“But whenever it is slightly stained, I will certainly go up that river and fish brushpiles and fallen treetops with spinnerbaits, jigs and square-billed crankbaits.”

The angler said that quality bass can be found here under the right conditions.

“On a light current here the bass can turn on, so I will find any eddy behind laydowns, logs and sand bars to throw square-bill crankbaits, lipless crankbaits and spinnerbaits,” he said.

Little River

Little River — which heads west off the Ouachita and travels through Jonesville and the Archie area — can really deliver bass.

On the way back toward the Archie Recreational Area landing, Mitchell stopped at a couple of cuts with waters flowing into Little River.

“You have to be really careful here because there is submerged timber you cannot see all over the mouth of this cut,” he said.

“I have lost plenty of lures here, but it’s worth the effort because it can load up with bass.”

Mitchell picked up another rod this time with a Strike King powder-blue-back-chartreuse 3XD Series crankbait tied on.

On his very first cast, a scrappy largemouth ran off with the lure. Mitchell reeled it in and added it to the livewell.

Guidry stayed with his Carolina-rigged BUZZ bug catching a few bass but breaking off twice on the timber.

“Yep, they’re feeding in here again,” said Mitchell.

Some 18 largemouth were taken at the mouth of this cut alone, and Mitchell was out-fishing Guidry about four fish to one.

“Isn’t it just amazing how many bass can stay in this small opening to this cut?” he asked Guidry.

“There’s just a load of fish in there,” Guidry said.

Mitchell motored west to an almost identical cut, and fish after fish came into the boat as both anglers found the bass quite willing to take their offerings.

“It’s always pretty good here in the afternoons if you have current moving out of the cut,” Mitchell said.

The final count of the mixture of largemouths, spotted bass and white bass that day was somewhere in the 40s — a tremendous testament to the fertility of the Four Rivers watershed.

Four Rivers bass quality

“We do net samples periodically to mainly look at fish species,” said Rick McGuffee, biologist manager at District 3 with the Louisiana Department of Wildlife and Fisheries.

“Certainly the Ouachita provides the best bass fishing in the area,” he said.

“The Tensas River tends to stay muddy mostly and that’s due to agricultural runoff.”

Regarding estimates of bass quality, McGuffee said that most of the sampling is done in hoop nets in the Black River which tends to be deeper than the other rivers.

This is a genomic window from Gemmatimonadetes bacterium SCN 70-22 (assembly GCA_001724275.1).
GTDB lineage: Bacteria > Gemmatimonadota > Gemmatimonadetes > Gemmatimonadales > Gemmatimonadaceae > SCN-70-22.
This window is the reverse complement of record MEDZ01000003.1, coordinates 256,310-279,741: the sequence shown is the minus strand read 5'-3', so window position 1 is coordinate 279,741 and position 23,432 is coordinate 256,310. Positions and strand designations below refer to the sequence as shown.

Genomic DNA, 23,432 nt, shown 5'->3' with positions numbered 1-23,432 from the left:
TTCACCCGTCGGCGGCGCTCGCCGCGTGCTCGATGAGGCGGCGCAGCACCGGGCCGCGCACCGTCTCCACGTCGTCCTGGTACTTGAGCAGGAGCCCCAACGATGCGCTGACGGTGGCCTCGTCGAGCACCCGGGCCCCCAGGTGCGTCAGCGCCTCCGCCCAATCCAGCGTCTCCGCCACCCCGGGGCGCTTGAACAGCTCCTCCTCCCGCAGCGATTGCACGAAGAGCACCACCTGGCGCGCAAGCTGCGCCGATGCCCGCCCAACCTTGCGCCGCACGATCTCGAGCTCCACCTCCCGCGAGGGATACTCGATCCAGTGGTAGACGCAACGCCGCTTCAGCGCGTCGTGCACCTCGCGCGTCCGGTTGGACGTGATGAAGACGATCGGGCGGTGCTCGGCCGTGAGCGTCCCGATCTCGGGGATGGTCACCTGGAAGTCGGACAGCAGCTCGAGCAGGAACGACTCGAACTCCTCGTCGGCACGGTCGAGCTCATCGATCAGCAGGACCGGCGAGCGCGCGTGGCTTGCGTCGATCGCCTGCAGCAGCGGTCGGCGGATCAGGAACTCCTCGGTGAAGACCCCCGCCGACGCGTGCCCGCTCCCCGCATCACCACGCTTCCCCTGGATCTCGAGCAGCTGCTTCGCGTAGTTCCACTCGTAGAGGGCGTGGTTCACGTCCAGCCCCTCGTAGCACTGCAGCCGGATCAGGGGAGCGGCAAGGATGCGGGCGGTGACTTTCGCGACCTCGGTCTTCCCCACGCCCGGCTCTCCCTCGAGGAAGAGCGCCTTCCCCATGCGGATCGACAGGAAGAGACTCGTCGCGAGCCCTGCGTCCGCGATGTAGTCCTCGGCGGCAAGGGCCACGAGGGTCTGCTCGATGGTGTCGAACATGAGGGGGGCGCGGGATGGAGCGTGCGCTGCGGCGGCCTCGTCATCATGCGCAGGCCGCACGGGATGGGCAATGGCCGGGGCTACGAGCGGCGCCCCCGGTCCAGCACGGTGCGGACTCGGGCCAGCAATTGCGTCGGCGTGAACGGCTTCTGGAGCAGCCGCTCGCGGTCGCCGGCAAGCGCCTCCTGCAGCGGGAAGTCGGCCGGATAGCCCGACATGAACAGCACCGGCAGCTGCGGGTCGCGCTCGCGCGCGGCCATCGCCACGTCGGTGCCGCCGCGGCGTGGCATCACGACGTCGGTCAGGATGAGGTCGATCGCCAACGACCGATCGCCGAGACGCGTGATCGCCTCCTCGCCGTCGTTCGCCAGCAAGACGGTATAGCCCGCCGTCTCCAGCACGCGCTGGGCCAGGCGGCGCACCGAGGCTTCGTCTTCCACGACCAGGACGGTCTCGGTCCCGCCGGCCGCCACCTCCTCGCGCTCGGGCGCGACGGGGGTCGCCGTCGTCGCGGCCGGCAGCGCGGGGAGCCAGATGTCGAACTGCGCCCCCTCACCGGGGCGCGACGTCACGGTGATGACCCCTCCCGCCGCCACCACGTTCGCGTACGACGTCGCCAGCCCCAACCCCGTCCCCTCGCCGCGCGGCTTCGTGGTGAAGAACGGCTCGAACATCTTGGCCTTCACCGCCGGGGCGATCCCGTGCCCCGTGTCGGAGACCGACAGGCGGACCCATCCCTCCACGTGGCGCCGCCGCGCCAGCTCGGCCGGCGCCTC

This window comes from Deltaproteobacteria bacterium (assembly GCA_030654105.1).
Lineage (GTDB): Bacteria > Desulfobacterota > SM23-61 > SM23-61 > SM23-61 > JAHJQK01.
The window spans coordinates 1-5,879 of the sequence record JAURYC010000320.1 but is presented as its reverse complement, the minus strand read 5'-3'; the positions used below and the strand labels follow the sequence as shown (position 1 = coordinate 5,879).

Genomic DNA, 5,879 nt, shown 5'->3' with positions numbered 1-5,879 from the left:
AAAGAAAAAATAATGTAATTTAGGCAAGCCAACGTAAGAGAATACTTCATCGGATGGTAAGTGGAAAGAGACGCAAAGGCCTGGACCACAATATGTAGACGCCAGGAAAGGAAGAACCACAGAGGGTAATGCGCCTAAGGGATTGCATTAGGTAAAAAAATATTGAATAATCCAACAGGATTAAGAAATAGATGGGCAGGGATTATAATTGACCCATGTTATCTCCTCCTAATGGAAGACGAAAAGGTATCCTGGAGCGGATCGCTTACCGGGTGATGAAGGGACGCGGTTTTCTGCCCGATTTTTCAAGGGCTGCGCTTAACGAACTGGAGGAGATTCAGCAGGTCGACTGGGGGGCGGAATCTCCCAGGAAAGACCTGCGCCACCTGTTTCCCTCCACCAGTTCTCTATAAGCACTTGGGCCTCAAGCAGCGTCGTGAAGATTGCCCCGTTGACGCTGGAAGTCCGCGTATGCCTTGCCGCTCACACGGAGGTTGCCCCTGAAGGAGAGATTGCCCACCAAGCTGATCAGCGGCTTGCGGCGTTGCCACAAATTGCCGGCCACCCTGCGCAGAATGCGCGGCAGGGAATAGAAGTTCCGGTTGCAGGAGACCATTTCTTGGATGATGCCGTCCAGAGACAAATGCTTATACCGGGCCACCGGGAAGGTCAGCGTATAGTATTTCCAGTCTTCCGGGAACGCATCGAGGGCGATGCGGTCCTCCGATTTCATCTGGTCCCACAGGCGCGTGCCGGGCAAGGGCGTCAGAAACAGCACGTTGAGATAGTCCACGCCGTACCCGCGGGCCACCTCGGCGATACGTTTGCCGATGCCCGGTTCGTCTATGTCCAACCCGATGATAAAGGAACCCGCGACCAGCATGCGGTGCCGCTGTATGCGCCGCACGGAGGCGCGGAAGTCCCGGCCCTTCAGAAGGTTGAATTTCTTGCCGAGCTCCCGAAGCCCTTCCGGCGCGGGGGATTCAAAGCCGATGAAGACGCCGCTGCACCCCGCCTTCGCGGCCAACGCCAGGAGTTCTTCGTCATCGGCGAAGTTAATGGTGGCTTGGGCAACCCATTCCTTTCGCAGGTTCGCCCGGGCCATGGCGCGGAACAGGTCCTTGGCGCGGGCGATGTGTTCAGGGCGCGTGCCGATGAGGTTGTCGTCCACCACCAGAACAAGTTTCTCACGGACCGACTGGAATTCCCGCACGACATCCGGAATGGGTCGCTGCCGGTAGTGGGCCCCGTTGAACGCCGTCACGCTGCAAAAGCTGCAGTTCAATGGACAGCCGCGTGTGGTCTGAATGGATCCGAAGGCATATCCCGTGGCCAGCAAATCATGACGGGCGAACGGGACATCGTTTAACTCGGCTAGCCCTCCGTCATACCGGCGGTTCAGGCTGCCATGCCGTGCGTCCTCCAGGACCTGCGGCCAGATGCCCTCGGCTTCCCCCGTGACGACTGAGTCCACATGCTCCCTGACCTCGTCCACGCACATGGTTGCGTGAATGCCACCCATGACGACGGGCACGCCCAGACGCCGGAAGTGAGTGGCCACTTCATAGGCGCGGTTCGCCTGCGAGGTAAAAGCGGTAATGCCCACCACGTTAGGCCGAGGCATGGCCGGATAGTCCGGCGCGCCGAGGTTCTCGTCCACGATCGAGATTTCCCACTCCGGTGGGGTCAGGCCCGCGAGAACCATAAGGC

“And these are done mostly in the summer,” the biologist said.

“But from my experience, the four rivers area offers good fishing for black bass, white bass and crappie, whereas there’s good catfishing in the Tensas River.”

Mitchell stays abreast of tournament results in the area.

“There are seven bass clubs that fish the area and they are the Chickasaw bass club, Miss-Lou bass club, Pigsticker bass club, Concordia bass club, Borderline bass club and the Dixie bass club,” he said.

“In individual competition, if you come to the scales with 12 or 13 pounds — you’ll be in the mix.”

Mitchell said team tournament anglers can expect to place upon catching 15 to 18 pounds.

“Someone can be fortunate and get into a good school of fish here occasionally,” he said. “When practicing for a tournament on the Ouachita one day, my buddy and I made four casts and had 17 pounds.

“Of course, when we went back during the tournament day we didn’t even come close to that weight.”

Mitchell also said anglers will not find much of any submerged aquatic vegetation such as hydrilla.

“You can get in the backwaters areas like Bayou Haw Haw off the Ouachita, and you may see some alligator grass — but that’s about all,” he said.

Anglers would be wise to stay away after thunderstorms because water levels rise fast and the fishing turns off as a result.

“This area does recover pretty quickly however, and under falling waters some great fishing can occur,” he said.

“The huge plus is that bass are quite numerous here and there is little pressure as this location is not too close to major population areas,” Mitchell said.

“It’s a great place to take youngsters out and let them get the experience of catching bass. There’s just a load of success they can enjoy here.”

All four rivers follow the statewide black bass regulations of 10 bass per day per angler with no length limit (largemouth and spotted bass).

Launch/Landing locations

The closest landing to the Four Rivers area is the Jonesville Landing Recreation Area.

It is located across the Little River on its northern banks. Take highway 124 in Jonesville and cross the river then taking highway 3264 to the right where the landing is located.

From there anglers will motor east for a short distance to where they will come to the junction of the Tensas, Ouachita and Black rivers.

Farther to the west, the Little River Recreation area in Archie allows anglers to fish the cuts coming into Little River before they motor over to the Ouachita and Tensas rivers.

The Little River Recreation area offers a boat ramp with two boat ramps each with two lanes. Anglers are to launch on the east side of a small dam there to be able to reach the 4 rivers area.

The Little River Recreation area can be found in Archie along Hwy. 84.

For more information regarding access sights in these areas visit the U.S. Army Corps of Engineers website at

About Chris Berzas 368 Articles
Chris Berzas has fished and hunted in the Bayou State ever since he could hold a rod and shoot a shotgun. Berzas has been a freelancer featured in newspapers, magazines, television and DVDs since 1989.

Be the first to comment

Leave a Reply